A lingering conversation (and walk to your car) with your crush after last call; the nostalgic daydreams of a memorable decade-old moment in time; the seductive taste of someone’s breath right before you first kiss them.
Every once in a while there is a band that breaks through the stale, inanimate boundaries of modern musical genres and seems to psycho-sonically sum up the story of one’s life.
For me, that band has become Electric Guest, the creative conception of lead singer, [lastfm link_type=”artist_info”]Asa Taccone[/lastfm], and drummer, [lastfm link_type=”artist_info”]Matthew Compton[/lastfm]–with some inspired production by [lastfm link_type=”artist_info”]Brian Burton[/lastfm] (a/k/a [lastfm link_type=”artist_info”]Danger Mouse [/lastfm] of [lastfm link_type=”artist_info”]Gnarls Barkley[/lastfm] and [lastfm link_type=”artist_info”]Broken Bells [/lastfm] fame).
An unsigned band boasting only a handful of shows and a limited amount of internet fanfare, the mysterious Electric Guest are slowly, effectively gathering nods from industry élite and word-of-mouth promotion by savvy music appreciators.
[pullquote quote=”Everything on the album is written out of something from my life.” credit=”Asa Taccone”]Electric Guest has held the attention of new fans with their captivating live shows and their ’60s-esque, melody-driven beatitudes dedicated to the dynamic viscera of feeling.
Even with the polish of production and the undoubted sparkle of talented musicianship, Electric Guest’s music lacks any of the contrived, mechanical ploys of many modern pop-rock bands.
Taccone explained that what the listener hears is an immersion into his own life stories, his own psyche:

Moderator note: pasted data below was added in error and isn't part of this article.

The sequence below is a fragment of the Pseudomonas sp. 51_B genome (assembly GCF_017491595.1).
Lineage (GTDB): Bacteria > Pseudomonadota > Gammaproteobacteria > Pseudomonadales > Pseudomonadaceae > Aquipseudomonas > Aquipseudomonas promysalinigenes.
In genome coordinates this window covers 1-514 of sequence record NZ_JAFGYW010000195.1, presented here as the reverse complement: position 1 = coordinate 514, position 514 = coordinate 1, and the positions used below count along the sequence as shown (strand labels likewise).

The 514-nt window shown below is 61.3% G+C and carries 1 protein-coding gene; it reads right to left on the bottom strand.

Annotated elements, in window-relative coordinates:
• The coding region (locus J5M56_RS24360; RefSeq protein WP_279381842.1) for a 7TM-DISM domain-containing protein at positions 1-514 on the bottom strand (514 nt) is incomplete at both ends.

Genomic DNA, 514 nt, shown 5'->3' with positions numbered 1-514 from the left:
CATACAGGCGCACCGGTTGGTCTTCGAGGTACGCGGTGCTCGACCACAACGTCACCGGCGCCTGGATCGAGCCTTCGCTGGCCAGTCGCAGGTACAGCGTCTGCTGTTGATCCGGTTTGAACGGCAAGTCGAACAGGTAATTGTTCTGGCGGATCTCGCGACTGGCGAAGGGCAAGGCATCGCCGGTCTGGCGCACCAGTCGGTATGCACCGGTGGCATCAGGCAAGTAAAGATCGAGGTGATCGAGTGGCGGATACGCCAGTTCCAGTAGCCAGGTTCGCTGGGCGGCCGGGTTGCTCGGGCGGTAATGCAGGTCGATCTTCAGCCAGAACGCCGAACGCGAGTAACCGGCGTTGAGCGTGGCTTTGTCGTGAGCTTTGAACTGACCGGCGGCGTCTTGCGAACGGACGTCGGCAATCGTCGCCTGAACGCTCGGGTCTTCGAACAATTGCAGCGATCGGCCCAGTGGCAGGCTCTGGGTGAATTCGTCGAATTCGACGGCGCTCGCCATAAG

“Listening to interviews with other artists, people have pretty much antithetical approaches to the same thing. I know people who are like ‘Oh, I just write fantasies,’…because I think things have been so watered down…everything on the album is written out of something from my life.”
“I tried to make it open-ended enough to not have it be about me so that it wouldn’t transcend and have people connect to it. I think a lot of music that ends up being obviously about the singer doesn’t allow people to feel whatever it emotes for them.”
“Everything on there is out of something.”
Similarly, Electric Guest’s musical influences share the same fluidity as the many varying influences of life; not one experience can define one person–or one genre accurately convey Electric Guest’s sound. Compton explained:
[pullquote quote=”There’s so many things that are just universal feelings that we want to try and get across. ” credit=”Matthew Compton”]”Generally, no matter what the genre of music is, there’s always certain things that really connect with us like emotion.”
“I feel like on every song, we’re trying to pull from different genres that we’re influenced by–whether it be something from a score that we like or an R&B song or an old Motown song.”
“There’s so many things that are just universal feelings that we want to try and get across. I don’t think it’s one thing in particular…I think that we both really enjoy things sounding a little odd and interesting.”
Ironically, in this pervasive world of social media music marketing and “buzzbands” blowing up the “blogosphere,” Electric Guest’s popularity is mostly built on the pre-Internet musical rules of success: great music, adept management, word-of-mouth from devoted fans, and the quintessential “It” factor.